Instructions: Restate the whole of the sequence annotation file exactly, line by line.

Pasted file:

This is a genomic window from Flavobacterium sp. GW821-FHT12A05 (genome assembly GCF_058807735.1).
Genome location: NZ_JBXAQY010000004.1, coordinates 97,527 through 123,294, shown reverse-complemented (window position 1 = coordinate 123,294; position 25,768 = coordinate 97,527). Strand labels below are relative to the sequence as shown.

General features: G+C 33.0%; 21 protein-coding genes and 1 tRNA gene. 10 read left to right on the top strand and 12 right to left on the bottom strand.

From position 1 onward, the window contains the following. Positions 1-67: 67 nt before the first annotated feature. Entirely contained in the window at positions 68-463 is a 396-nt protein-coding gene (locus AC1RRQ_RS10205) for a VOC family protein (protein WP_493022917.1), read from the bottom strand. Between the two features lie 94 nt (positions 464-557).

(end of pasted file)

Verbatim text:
This is a genomic window from Flavobacterium sp. GW821-FHT12A05 (genome assembly GCF_058807735.1).
Genome location: NZ_JBXAQY010000004.1, coordinates 97,527 through 123,294, shown reverse-complemented (window position 1 = coordinate 123,294; position 25,768 = coordinate 97,527). Strand labels below are relative to the sequence as shown.

General features: G+C 33.0%; 21 protein-coding genes and 1 tRNA gene. 10 read left to right on the top strand and 12 right to left on the bottom strand.

From position 1 onward, the window contains the following. Positions 1-67: 67 nt before the first annotated feature. Entirely contained in the window at positions 68-463 is a 396-nt protein-coding gene (locus AC1RRQ_RS10205) for a VOC family protein (protein WP_493022917.1), read from the bottom strand. Between the two features lie 94 nt (positions 464-557).